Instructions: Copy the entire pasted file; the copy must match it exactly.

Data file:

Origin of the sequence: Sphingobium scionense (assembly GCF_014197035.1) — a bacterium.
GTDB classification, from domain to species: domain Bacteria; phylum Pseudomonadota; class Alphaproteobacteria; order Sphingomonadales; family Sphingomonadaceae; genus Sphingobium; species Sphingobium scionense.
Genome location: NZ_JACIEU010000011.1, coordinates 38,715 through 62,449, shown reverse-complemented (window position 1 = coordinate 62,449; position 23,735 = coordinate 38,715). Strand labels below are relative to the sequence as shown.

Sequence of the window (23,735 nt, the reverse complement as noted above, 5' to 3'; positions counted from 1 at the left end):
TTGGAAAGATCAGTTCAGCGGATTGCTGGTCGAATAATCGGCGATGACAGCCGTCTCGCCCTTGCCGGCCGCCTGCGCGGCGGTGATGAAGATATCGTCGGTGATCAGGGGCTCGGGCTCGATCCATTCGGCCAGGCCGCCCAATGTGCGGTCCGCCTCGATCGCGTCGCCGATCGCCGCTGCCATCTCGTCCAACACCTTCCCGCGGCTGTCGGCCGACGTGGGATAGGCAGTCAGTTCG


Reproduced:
Origin of the sequence: Sphingobium scionense (assembly GCF_014197035.1) — a bacterium.
GTDB classification, from domain to species: domain Bacteria; phylum Pseudomonadota; class Alphaproteobacteria; order Sphingomonadales; family Sphingomonadaceae; genus Sphingobium; species Sphingobium scionense.
Genome location: NZ_JACIEU010000011.1, coordinates 38,715 through 62,449, shown reverse-complemented (window position 1 = coordinate 62,449; position 23,735 = coordinate 38,715). Strand labels below are relative to the sequence as shown.

Sequence of the window (23,735 nt, the reverse complement as noted above, 5' to 3'; positions counted from 1 at the left end):
TTGGAAAGATCAGTTCAGCGGATTGCTGGTCGAATAATCGGCGATGACAGCCGTCTCGCCCTTGCCGGCCGCCTGCGCGGCGGTGATGAAGATATCGTCGGTGATCAGGGGCTCGGGCTCGATCCATTCGGCCAGGCCGCCCAATGTGCGGTCCGCCTCGATCGCGTCGCCGATCGCCGCTGCCATCTCGTCCAACACCTTCCCGCGGCTGTCGGCCGACGTGGGATAGGCAGTCAGTTCG